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Caring for people with Alzheimer’s and dementia; Autism-Friendly Cities 

Kimberly Paynter

Florida is among the top three U.S. states with the highest number of people living with Alzheimer’s disease. That’s according to a study published this week in Alzheimer’s & Dementia, a journal of the Alzheimer’s Association.

That means more Floridians are becoming caregivers for loved ones with the disease or other forms of dementia. Many do so while continuing to work full time.

And the number of caregivers is only expected to increase. By the year 2025, an estimated 720,000 seniors in the state are expected to have Alzheimer’s.

We discuss the many challenges that Alzheimer patients and caregivers face and explore what options and resources are available.


  • Stephanie Colombini, health reporter for WUSF/Health News Florida. 
  • Joe Byrnes, reporter for WMFE. 
  • Mary Daniel, advocate for senior care and the founder of Caregivers for Compromise.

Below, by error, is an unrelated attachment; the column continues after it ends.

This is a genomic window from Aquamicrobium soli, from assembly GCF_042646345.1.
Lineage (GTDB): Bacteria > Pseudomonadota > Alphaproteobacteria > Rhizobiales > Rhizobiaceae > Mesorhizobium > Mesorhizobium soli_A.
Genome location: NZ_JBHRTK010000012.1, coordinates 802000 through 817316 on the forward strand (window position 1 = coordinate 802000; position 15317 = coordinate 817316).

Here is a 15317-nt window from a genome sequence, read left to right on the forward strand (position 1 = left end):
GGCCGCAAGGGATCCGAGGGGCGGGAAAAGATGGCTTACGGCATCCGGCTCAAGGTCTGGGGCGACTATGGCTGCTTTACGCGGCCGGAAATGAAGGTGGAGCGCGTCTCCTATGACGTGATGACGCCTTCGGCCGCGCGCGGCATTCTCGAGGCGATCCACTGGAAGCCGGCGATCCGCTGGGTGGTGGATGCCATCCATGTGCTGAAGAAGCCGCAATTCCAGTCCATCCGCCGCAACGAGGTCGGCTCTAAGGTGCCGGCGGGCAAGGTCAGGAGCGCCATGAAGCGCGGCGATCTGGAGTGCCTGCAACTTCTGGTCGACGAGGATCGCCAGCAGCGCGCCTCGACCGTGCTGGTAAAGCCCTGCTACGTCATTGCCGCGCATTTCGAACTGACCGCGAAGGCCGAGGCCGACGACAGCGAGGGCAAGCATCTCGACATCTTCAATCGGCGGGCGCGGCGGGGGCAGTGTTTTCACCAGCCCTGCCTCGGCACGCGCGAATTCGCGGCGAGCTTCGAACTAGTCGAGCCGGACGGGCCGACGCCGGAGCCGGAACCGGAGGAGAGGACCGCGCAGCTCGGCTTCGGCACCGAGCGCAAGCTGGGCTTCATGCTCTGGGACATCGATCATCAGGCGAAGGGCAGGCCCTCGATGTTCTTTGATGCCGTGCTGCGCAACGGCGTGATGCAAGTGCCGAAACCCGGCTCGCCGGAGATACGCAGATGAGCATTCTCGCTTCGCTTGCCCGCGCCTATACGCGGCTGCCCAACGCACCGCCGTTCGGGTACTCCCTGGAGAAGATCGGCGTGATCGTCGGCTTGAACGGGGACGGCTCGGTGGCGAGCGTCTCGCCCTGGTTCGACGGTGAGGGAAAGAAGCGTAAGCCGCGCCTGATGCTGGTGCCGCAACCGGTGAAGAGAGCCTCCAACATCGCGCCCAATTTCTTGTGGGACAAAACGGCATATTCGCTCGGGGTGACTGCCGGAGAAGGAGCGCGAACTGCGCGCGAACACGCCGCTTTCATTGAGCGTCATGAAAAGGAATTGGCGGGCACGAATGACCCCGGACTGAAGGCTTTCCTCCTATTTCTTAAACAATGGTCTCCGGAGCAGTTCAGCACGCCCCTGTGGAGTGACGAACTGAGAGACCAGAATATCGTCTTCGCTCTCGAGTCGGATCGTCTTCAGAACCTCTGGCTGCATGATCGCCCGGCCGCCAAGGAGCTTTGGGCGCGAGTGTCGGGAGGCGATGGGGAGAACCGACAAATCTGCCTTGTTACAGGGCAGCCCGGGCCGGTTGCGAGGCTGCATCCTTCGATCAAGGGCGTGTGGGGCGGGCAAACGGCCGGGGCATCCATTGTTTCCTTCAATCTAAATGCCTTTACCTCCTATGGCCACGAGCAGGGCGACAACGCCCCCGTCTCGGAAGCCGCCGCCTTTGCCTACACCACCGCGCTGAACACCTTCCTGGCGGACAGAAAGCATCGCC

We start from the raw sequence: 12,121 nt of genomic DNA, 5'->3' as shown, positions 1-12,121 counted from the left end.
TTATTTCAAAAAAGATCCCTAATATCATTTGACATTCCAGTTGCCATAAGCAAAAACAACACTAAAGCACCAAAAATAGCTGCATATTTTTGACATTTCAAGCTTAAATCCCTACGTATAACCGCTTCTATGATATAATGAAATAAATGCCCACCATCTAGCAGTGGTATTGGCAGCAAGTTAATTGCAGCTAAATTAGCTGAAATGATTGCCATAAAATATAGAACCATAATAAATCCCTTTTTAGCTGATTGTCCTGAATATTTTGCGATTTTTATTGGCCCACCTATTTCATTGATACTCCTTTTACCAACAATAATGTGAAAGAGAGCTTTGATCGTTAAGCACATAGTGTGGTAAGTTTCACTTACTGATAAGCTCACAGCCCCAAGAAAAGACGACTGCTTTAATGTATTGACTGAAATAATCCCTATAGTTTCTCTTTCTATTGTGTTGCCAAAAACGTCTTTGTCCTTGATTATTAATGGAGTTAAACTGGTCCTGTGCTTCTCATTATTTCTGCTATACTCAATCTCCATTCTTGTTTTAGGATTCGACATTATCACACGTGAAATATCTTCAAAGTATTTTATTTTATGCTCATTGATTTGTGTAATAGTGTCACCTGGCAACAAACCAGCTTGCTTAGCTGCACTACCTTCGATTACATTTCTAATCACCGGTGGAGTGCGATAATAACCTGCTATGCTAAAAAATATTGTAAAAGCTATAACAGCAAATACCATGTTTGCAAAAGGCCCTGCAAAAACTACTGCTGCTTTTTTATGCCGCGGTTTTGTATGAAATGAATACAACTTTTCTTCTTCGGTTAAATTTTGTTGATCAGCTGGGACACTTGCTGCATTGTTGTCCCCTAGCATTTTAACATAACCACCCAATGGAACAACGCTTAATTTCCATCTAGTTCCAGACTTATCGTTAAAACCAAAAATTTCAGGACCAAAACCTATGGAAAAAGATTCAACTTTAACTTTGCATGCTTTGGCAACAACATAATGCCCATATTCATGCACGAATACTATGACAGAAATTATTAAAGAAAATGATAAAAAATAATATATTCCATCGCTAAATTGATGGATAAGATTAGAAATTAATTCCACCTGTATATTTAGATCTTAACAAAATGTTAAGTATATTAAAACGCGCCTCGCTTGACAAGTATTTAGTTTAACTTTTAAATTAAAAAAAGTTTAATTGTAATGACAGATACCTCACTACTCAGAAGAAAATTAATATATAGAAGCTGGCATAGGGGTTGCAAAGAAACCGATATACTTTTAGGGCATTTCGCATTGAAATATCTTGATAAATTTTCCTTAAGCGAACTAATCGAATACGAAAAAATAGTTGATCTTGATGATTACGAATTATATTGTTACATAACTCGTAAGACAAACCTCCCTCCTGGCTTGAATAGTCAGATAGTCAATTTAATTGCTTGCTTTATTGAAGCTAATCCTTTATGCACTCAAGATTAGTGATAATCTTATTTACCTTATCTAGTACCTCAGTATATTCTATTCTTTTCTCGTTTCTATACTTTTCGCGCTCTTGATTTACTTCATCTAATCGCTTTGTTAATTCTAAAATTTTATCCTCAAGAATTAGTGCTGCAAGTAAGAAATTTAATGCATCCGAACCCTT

What does it mean to be an ‘Autism-Friendly’ City? 

There’s a growing number of Autism-Friendly Cities in Florida.

As the South Florida Sun Sentinel reports, Cooper City — a municipality in Broward County — was recently designated as Autism Friendly. The city did so through a partnership with the University of Miami and Nova Southeastern University Center for Autism and Related Disabilities.

The city joins a handful of others across the state to earn the designation. There’s also a growing number of businesses striving to create more inclusive spaces for individuals with Autism Spectrum Disorder and their families.

We talk about the changes the city made, the effect it’s had so far and what’s coming next.


  • Commissioner Jeremy Katzman, Cooper City, District 1.
  • Stacie Weiss, director of Cooper City Parks and Recreation.
  • Luis Grana, director of the NSU Satellite office of UM-NSU CARD.
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